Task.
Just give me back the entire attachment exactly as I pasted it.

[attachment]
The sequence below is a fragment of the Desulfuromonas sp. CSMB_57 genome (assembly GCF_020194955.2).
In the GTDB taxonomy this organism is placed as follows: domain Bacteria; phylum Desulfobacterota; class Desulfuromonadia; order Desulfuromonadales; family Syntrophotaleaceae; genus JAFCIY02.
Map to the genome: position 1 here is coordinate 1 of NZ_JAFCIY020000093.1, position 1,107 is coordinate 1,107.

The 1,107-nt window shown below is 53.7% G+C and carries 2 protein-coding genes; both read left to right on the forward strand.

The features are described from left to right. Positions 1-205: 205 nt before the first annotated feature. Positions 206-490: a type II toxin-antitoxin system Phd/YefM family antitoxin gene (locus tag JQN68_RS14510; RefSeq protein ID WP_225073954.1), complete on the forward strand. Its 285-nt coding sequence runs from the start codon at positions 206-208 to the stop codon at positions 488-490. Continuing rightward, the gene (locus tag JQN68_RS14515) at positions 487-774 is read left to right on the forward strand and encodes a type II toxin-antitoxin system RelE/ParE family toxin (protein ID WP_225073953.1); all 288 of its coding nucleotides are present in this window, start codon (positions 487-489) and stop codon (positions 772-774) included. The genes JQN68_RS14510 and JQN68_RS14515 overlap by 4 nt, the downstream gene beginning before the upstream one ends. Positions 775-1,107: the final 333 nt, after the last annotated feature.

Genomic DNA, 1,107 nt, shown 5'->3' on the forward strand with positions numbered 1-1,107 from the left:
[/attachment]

The sequence below is a fragment of the Desulfuromonas sp. CSMB_57 genome (assembly GCF_020194955.2).
In the GTDB taxonomy this organism is placed as follows: domain Bacteria; phylum Desulfobacterota; class Desulfuromonadia; order Desulfuromonadales; family Syntrophotaleaceae; genus JAFCIY02.
Map to the genome: position 1 here is coordinate 1 of NZ_JAFCIY020000093.1, position 1,107 is coordinate 1,107.

The 1,107-nt window shown below is 53.7% G+C and carries 2 protein-coding genes; both read left to right on the forward strand.

The features are described from left to right. Positions 1-205: 205 nt before the first annotated feature. Positions 206-490: a type II toxin-antitoxin system Phd/YefM family antitoxin gene (locus tag JQN68_RS14510; RefSeq protein ID WP_225073954.1), complete on the forward strand. Its 285-nt coding sequence runs from the start codon at positions 206-208 to the stop codon at positions 488-490. Continuing rightward, the gene (locus tag JQN68_RS14515) at positions 487-774 is read left to right on the forward strand and encodes a type II toxin-antitoxin system RelE/ParE family toxin (protein ID WP_225073953.1); all 288 of its coding nucleotides are present in this window, start codon (positions 487-489) and stop codon (positions 772-774) included. The genes JQN68_RS14510 and JQN68_RS14515 overlap by 4 nt, the downstream gene beginning before the upstream one ends. Positions 775-1,107: the final 333 nt, after the last annotated feature.

Genomic DNA, 1,107 nt, shown 5'->3' on the forward strand with positions numbered 1-1,107 from the left: